So this is my second year on the tenure-track job market (I currently have a soft-money position at an R1 school but would like to get back into a traditional psychology department with tenure track). Last year I went on three interviews and got one offer (which I turned down for various reasons) and two rejections. This year I also went on three interviews, all at R1 schools, and got no offers. At two of the three it seems like I was the "runner up" with the third one just saying they offered it someone else. I realize that I am doing well by getting interviews in the first place, but I'm starting to feel like I'm somehow blowing it on the interviews since I can't seem to land a job offer. All the post-rejection feedback I've gotten has been nice, albeit formulaic ("you were a fantastic candidate, it came down to you and another candidate, ultimately it was a matter of fit, etc etc). At what point would you start to think that maybe you are doing something "wrong" on interviews, or would you chalk it up to the system being so inundated with quality candidates and believe that it truly is a fit issue?
Date: 19 Mar 2014 20:16
Number of posts: 7
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If you're making it to the final cut, then it could just be a matter of your competition.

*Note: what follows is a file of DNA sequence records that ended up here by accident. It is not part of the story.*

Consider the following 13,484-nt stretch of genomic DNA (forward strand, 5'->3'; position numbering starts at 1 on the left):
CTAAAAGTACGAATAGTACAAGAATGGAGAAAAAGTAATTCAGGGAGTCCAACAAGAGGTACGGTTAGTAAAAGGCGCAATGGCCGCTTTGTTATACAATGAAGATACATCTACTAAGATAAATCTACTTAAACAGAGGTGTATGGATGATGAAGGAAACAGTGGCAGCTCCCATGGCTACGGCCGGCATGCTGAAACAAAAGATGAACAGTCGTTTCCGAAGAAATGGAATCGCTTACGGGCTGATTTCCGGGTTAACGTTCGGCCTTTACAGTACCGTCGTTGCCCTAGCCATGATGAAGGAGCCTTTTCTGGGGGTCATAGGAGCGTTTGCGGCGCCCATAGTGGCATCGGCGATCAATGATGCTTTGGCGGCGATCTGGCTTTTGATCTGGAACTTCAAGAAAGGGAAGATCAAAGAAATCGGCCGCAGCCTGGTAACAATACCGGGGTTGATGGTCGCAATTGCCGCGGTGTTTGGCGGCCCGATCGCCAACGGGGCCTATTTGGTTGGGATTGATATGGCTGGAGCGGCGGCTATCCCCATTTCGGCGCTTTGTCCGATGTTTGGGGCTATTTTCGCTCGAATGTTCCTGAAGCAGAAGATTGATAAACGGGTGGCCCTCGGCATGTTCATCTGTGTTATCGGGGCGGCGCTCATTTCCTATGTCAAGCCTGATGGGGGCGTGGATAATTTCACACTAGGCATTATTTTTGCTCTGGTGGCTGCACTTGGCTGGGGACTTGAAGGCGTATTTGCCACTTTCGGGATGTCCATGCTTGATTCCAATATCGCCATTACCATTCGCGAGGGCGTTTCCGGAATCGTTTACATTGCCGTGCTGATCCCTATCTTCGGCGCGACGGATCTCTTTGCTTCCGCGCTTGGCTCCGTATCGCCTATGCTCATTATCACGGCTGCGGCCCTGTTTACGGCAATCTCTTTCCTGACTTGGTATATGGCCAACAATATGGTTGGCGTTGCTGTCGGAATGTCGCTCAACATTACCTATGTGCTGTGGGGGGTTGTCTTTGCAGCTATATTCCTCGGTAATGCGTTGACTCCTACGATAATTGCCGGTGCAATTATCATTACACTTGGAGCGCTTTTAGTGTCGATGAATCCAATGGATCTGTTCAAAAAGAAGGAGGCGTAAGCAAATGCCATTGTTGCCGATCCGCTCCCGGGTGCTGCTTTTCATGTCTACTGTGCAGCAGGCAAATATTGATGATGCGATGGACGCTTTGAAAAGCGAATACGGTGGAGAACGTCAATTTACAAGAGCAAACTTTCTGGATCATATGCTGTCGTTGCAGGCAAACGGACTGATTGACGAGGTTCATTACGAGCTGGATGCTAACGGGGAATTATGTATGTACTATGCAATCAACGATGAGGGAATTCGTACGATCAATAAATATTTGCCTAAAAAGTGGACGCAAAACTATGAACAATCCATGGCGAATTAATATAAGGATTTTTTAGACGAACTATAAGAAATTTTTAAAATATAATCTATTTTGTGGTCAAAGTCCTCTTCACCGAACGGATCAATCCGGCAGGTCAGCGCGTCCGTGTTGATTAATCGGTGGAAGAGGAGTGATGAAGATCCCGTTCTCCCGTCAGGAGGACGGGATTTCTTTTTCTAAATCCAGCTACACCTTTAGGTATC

Have you taken a look to see who ended up at the positions you applied for in the past? This can be extraordinarily informative. By doing this from my past job search, I learned that many people who ultimately landed positions I wanted were not fresh out of grad school or post-doctorate/soft-money positions. Many of them were tenure-track faculty with solid research programs who were making career moves. If you're up against someone coming from a solid college or university who has a steady research line, potential grants, and experience in a full faculty role - that can be really tough to beat.
Thanks for the advice. I have looked in the past, and I know that for the job I wanted most this year that I was the runner-up at, the person who got it was 5 years into a tenure-track job at another university. I'm three years into a soft-money position post-grad school, but have plenty of grant-funding, but I guess having tenure-track experience is preferable when applying to tenure-track jobs? The competition is definitely fierce—I just don't know how you ever rise to the top. Do I just wait until I'm 5-6 years out to apply for assistant professor jobs? It's really hard to not let this process get you down. I'm trying not to take it personally, but in some ways that might be easier because at least that is something I could control.
It really sucks not to be chosen, but if you are losing out to faculty it is likely really "not you, it's them". I had the same issue last year and to some extent this year, losing jobs to very successful professors and in one case even a long tenured faculty member (I landed a dream job this year, but got turned down by 5 other really good places). In such cases you are really fighting an uphill battle and it's likely that no matter how well you do, you are going to lose if they want someone with more experience. Remember, even the super-super-stars who get 4 or 5 offers at top notch R1's rarely get offered every job they interview at. This really is a numbers game and fit matters a lot—you may be awesome for 40% of the department, but 60% really wants something else. The interviews you are getting are a really good sign, I would just keep plugging away.